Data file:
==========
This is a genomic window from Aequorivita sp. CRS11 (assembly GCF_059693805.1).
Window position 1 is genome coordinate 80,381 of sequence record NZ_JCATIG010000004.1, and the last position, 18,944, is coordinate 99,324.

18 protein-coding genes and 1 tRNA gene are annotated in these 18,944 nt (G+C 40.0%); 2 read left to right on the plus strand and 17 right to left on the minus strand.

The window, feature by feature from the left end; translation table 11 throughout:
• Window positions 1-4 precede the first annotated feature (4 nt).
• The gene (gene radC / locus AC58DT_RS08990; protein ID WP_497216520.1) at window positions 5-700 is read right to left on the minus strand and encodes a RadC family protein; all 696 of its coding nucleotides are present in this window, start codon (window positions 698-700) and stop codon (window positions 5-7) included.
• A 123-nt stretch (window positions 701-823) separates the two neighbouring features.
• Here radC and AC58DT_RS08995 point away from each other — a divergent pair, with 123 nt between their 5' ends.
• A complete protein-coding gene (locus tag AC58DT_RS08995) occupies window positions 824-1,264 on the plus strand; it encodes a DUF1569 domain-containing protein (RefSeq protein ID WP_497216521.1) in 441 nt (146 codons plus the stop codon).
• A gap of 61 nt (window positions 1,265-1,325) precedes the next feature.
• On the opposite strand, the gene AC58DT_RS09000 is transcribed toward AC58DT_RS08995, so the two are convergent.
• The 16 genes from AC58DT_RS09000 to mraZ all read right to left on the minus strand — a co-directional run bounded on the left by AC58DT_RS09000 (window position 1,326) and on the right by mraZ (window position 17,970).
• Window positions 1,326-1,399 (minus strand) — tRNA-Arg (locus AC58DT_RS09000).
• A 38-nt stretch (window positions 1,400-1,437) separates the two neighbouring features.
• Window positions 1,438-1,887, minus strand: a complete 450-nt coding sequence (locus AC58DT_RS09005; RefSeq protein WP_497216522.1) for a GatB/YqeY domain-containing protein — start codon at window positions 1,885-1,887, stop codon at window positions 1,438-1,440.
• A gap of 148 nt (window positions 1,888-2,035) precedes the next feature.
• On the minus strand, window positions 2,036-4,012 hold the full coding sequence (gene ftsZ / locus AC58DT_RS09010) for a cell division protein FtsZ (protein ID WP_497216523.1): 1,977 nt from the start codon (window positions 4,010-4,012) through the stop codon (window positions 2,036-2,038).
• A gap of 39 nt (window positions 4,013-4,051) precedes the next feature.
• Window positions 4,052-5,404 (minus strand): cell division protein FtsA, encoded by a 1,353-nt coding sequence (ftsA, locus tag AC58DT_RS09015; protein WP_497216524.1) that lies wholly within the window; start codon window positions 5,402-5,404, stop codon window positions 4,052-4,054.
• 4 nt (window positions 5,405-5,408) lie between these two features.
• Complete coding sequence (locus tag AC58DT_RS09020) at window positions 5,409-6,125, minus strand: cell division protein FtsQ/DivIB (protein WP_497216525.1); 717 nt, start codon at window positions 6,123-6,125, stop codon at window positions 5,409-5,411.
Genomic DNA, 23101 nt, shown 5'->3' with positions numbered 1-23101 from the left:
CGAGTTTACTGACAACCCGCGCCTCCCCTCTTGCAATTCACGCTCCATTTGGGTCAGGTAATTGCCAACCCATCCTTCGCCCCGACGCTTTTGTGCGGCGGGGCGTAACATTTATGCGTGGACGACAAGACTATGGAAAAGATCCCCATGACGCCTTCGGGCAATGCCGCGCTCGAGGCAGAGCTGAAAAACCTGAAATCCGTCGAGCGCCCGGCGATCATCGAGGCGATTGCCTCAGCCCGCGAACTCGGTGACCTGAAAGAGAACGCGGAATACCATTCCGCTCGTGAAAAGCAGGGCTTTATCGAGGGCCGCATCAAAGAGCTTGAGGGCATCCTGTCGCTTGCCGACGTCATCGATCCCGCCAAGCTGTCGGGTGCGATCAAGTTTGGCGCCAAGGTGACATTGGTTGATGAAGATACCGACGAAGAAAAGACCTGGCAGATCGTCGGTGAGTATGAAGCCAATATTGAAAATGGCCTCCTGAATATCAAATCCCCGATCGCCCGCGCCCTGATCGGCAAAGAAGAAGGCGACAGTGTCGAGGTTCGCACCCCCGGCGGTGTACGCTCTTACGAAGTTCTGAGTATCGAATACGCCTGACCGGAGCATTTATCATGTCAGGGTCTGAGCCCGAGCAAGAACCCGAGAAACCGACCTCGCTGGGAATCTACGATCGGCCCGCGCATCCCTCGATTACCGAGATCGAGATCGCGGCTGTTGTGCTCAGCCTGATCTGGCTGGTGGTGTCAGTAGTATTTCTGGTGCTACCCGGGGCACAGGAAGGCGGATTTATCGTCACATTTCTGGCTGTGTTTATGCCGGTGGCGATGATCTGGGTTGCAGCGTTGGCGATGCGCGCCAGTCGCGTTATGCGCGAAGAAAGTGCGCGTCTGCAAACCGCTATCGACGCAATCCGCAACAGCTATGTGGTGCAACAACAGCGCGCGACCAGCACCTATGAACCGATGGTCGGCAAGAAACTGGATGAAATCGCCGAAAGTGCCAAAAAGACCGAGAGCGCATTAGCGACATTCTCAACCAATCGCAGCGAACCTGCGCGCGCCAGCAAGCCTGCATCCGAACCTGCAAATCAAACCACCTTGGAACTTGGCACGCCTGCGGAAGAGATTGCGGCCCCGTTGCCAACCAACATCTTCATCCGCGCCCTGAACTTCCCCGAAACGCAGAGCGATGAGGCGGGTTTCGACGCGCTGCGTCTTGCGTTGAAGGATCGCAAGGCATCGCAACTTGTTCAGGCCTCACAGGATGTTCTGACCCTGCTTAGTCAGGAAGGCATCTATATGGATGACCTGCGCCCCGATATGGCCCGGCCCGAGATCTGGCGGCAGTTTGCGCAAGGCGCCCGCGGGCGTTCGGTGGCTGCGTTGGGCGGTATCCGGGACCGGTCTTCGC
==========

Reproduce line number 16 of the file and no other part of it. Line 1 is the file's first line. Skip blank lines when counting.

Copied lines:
• A gap of 148 nt (window positions 1,888-2,035) precedes the next feature.